Dietary Yeast Cell Wall Extract Alters the Proteome of the Skin Mucous Barrier in Atlantic Salmon (Salmo salar): Increased Abundance and Expression of a Calreticulin-Like Protein

Giulia Micallef, Phillip Cash, Jorge M O Fernandes, Binoy Rajan, John W Tinsley , Ralph Bickerdike, Samuel A.M. Martin, Alan S. Bowman

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Abstract

In order to improve fish health and reduce use of chemotherapeutants in aquaculture production, the immunomodulatory effect of various nutritional ingredients has been explored. In salmon, there is evidence that functional feeds can reduce the abundance of sea lice. This study aimed to determine if there were consistent changes in the skin mucus proteome that could serve as a biomarker for dietary yeast cell wall extract. The effect of dietary yeast cell wall extract on the skin mucus proteome of Atlantic salmon was examined using two-dimensional gel electrophoresis. Forty-nine spots showed a statistically significant change in their normalised volumes between the control and yeast cell wall diets. Thirteen spots were successfully identified by peptide fragment fingerprinting and LC-MS/MS and these belonged to a variety of functions and pathways. To assess the validity of the results from the proteome approach, the gene expression of a selection of these proteins was studied in skin mRNA from two different independent feeding trials using yeast cell wall extracts. A calreticulin-like protein increased in abundance at both the protein and transcript level in response to dietary yeast cell wall extract. The calreticulin-like protein was identified as a possible biomarker for yeast-derived functional feeds since it showed the most consistent change in expression in both the mucus proteome and skin transcriptome. The discovery of such a biomarker is expected to quicken the pace of research in the application of yeast cell wall extracts.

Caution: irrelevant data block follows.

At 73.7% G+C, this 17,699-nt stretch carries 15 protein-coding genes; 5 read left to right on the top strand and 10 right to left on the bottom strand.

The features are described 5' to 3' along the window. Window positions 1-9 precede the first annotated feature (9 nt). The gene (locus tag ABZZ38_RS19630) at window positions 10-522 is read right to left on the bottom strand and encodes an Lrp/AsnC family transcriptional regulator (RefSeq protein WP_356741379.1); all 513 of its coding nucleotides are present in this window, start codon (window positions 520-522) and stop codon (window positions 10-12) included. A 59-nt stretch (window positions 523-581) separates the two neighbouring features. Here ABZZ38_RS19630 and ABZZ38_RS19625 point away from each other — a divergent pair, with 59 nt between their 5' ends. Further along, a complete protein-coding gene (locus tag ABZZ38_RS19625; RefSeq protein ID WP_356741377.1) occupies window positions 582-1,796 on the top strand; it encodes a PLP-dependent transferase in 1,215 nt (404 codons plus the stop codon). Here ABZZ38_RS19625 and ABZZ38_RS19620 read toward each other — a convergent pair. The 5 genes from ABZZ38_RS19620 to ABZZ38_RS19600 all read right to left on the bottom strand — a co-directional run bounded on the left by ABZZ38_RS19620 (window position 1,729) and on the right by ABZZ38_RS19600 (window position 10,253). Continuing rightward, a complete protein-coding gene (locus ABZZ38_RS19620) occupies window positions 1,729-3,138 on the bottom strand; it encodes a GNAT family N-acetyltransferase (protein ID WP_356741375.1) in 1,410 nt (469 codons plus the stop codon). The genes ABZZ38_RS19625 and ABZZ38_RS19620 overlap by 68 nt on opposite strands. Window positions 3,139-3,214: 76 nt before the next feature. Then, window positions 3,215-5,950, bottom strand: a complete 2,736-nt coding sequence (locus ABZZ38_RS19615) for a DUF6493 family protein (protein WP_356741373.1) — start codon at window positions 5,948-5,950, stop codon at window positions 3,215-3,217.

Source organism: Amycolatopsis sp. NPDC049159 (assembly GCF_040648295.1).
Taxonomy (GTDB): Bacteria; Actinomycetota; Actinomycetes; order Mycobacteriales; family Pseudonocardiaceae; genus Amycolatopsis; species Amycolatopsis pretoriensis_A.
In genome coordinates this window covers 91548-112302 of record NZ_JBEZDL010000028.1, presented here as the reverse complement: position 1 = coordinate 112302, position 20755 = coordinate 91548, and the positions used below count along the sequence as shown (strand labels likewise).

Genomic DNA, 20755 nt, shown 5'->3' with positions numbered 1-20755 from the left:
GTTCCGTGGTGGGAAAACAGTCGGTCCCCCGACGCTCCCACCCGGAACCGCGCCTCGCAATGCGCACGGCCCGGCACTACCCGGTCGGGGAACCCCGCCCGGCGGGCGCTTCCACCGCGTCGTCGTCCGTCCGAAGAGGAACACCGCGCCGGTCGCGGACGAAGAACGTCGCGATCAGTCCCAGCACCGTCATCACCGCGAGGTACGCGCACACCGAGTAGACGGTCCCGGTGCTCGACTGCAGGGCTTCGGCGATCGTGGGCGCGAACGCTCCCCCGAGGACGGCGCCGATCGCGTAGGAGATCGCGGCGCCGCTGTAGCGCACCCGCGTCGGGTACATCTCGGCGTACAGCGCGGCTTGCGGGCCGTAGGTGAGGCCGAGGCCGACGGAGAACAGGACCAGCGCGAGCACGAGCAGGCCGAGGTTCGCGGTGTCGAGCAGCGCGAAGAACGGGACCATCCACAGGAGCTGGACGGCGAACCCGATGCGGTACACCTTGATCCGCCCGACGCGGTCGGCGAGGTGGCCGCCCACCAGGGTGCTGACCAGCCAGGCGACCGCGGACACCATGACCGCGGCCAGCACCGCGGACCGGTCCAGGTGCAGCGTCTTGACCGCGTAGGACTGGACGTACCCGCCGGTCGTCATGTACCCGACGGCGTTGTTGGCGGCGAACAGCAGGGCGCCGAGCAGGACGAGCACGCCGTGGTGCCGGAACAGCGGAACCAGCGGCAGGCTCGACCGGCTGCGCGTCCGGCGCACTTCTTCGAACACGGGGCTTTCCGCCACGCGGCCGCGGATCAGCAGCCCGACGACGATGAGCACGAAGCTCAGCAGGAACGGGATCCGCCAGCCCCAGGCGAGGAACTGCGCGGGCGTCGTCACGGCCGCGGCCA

Original languageEnglish
Article numbere0169075
JournalPloS ONE
Volume12
Issue number1
DOIs
Publication statusPublished - 3 Jan 2017

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calreticulin
Calreticulin
Salmo salar
Proteome
proteome
Cell Extracts
skin (animal)
Yeast
Cell Wall
Skin
Yeasts
Cells
cell walls
yeasts
extracts
Biomarkers
Mucus
mucus
Proteins
proteins

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Dietary Yeast Cell Wall Extract Alters the Proteome of the Skin Mucous Barrier in Atlantic Salmon (Salmo salar) : Increased Abundance and Expression of a Calreticulin-Like Protein. / Micallef, Giulia; Cash, Phillip; Fernandes, Jorge M O; Rajan, Binoy; Tinsley , John W; Bickerdike, Ralph; Martin, Samuel A.M.; Bowman, Alan S.

In: PloS ONE, Vol. 12, No. 1, e0169075, 03.01.2017.

Research output: Contribution to journalArticle

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abstract = "In order to improve fish health and reduce use of chemotherapeutants in aquaculture production, the immunomodulatory effect of various nutritional ingredients has been explored. In salmon, there is evidence that functional feeds can reduce the abundance of sea lice. This study aimed to determine if there were consistent changes in the skin mucus proteome that could serve as a biomarker for dietary yeast cell wall extract. The effect of dietary yeast cell wall extract on the skin mucus proteome of Atlantic salmon was examined using two-dimensional gel electrophoresis. Forty-nine spots showed a statistically significant change in their normalised volumes between the control and yeast cell wall diets. Thirteen spots were successfully identified by peptide fragment fingerprinting and LC-MS/MS and these belonged to a variety of functions and pathways. To assess the validity of the results from the proteome approach, the gene expression of a selection of these proteins was studied in skin mRNA from two different independent feeding trials using yeast cell wall extracts. A calreticulin-like protein increased in abundance at both the protein and transcript level in response to dietary yeast cell wall extract. The calreticulin-like protein was identified as a possible biomarker for yeast-derived functional feeds since it showed the most consistent change in expression in both the mucus proteome and skin transcriptome. The discovery of such a biomarker is expected to quicken the pace of research in the application of yeast cell wall extracts.",
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